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Feb 28, 2024 4 min read

How ECE Books Can Help Celebrate Black History Month

Leah Woodbury By: Leah Woodbury
Teacher in preschool classroom reads a book to students during story time.

Black History Month provides a perfect opportunity to introduce early childhood education books that celebrate Black heritage and triumphs while helping children envision themselves as part of a vibrant history and a future full of potential!

Why ECE Literature Matters in Black History Month

The celebration of Black History Month in ECE helps cultivate a sense of inclusion and respect for diversity. By carefully selecting books that reflect the lives and accomplishments of Black individuals and communities, you can instill a deeper understanding of history and the value of representation.

Throughout this month and all year round, consider leaning into literature that not only recounts the past but inspires the next generation. 

Let’s take a look at one such book that does just that.

“I Look Up to … Misty Copeland”

“I Look Up to … Misty Copeland” is an inspiring picture book that introduces young readers to the groundbreaking Black ballerina Misty Copeland. Each spread highlights an important trait and includes a quote from Misty.

Activities for Preschoolers

Dance and Read Session

Begin by reading select passages from the book and follow the reading with a session in which children are encouraged to express themselves through dance, mimicking ballet movements or freestyle dancing to a selection of classical music. This activity highlights the importance of perseverance, self-expression and the joy of dancing.

Dance Exploration Activity

Children can connect with their bodies and express themselves through movement, just as Misty Copeland does through her art. This activity requires minimal preparation and materials, focusing instead on imagination and the joy of movement.

Materials Needed:

  • Open space clear of obstacles
  • Music player
  • Selection of classical and ballet-inspired music
  1. Begin by briefly discussing Misty Copeland’s story, emphasizing her dedication to ballet and how she expresses herself through dance.
  2. Explain to the children they will be exploring movement and dance, much like Misty does on stage. Reiterate that dance is a form of expression and there are no right or wrong moves.
  3. Play a selection of classical and ballet-inspired music, encouraging the children to move freely around the space. Suggest they imagine themselves performing in front of an audience or perhaps dancing in a specific scene from a ballet.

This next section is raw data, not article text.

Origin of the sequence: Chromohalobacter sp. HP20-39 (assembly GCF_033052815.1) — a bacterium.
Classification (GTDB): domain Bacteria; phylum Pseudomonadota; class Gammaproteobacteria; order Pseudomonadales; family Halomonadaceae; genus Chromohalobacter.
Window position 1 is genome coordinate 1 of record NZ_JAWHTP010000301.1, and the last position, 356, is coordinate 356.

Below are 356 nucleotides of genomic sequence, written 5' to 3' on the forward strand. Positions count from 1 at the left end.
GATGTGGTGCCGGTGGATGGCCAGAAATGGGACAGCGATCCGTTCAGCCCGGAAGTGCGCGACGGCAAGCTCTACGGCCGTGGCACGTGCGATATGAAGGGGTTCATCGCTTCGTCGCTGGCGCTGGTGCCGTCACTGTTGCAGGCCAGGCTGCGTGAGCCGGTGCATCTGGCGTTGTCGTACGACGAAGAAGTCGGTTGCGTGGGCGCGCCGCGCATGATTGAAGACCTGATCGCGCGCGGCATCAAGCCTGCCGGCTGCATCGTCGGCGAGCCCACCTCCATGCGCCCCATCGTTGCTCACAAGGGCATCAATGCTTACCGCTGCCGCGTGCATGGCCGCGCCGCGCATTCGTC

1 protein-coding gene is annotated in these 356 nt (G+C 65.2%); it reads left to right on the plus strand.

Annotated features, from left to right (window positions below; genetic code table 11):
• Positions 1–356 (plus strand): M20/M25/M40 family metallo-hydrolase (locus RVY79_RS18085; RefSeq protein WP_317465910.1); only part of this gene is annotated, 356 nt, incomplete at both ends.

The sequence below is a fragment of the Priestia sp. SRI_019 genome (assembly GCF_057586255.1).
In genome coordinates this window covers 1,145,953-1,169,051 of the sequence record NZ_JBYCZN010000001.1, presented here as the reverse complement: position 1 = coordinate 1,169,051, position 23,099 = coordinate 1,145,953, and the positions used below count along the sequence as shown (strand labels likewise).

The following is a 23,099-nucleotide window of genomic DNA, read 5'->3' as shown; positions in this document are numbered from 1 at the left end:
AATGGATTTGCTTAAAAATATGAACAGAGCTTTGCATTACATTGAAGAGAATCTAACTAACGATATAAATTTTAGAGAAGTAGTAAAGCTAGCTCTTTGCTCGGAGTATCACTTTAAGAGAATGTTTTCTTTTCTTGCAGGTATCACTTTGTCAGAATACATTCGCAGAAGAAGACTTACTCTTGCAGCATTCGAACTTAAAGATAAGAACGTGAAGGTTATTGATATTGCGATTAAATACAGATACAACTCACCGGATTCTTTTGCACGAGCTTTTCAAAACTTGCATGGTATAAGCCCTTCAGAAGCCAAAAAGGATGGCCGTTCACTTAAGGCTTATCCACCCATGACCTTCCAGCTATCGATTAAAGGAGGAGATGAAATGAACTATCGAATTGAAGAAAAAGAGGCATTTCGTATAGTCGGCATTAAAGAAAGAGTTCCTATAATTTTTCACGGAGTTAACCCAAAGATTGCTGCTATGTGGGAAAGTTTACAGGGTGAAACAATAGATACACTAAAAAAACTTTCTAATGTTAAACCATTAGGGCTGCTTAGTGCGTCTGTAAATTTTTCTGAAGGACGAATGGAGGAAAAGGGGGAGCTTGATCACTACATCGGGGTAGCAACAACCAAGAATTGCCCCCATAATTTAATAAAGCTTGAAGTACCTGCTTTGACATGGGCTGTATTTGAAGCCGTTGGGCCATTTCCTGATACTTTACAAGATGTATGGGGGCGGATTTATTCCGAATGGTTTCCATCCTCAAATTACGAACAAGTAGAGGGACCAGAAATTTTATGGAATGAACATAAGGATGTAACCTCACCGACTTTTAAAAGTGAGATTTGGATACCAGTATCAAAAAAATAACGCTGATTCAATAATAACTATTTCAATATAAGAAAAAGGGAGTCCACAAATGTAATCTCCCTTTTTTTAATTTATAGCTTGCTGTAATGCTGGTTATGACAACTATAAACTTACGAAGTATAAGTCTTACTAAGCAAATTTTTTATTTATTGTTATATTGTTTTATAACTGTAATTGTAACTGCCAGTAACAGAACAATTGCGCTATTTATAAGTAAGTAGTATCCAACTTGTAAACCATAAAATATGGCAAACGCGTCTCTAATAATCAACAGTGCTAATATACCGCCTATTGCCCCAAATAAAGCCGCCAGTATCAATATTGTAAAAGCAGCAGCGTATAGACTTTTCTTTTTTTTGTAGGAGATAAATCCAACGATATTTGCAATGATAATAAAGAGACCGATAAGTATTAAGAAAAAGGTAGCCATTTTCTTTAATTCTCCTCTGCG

4. Periodically, pause the music and introduce simple ballet positions or movements, demonstrating them and inviting the children to try. Use terms Misty Copeland would be familiar with but explain them in kid-friendly language.
  5. Conclude the activity with a short performance in which each child or a small group of children can showcase their favorite move or dance sequence.

Make the Most of Black History Month Resources

Beyond bookshelves, Black History Month is the perfect time to incorporate various educational resources into your lesson plans:

Interactive Multimedia: Videos and music that pay homage to Black history can be a dynamic addition to your curriculum.

Classroom Decoration: Celebrate Black heritage by decorating classroom spaces with artwork, quotes and displays that honor Black history.

Community Engagement: Invite local Black leaders or storytellers to share their experiences with your class, offering a live glimpse into the narratives that have shaped their lives.

Want to learn more about Black leaders in ECE? Check out this blog that details the accomplishments of three leaders, including Fannie C. Williams, who opened the first nursery school and kindergarten classes for Black children in New Orleans in the early years of the Depression; of Dr. Edmund Gordon, who helped design the Head Start program; and of Dr. Evangeline Ward, who created a code of ethics for early childhood professionals that provides a foundation of professionalism for educators that continues to guide and motivate child care advocates today.

And if you’re looking for more book ideas, this list from Scholastic Schoolworks includes beloved stories for Black History Month, including a powerful play about a child who led a series of sit-down strikes to a gripping nonfiction article about the co-discoverer of the North Pole. 

Penguin Random House Education shares another list of Black History books you might find helpful!

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Leah Woodbury

Leah Woodbury is the head of content at Procare Solutions. Her job includes writing about topics that matter to child care professionals and finding ways to help them do their important work. She’s a mom of two who loves getting updates about what her preschooler is doing during the day via the Procare child care mobile app!

Leah Woodbury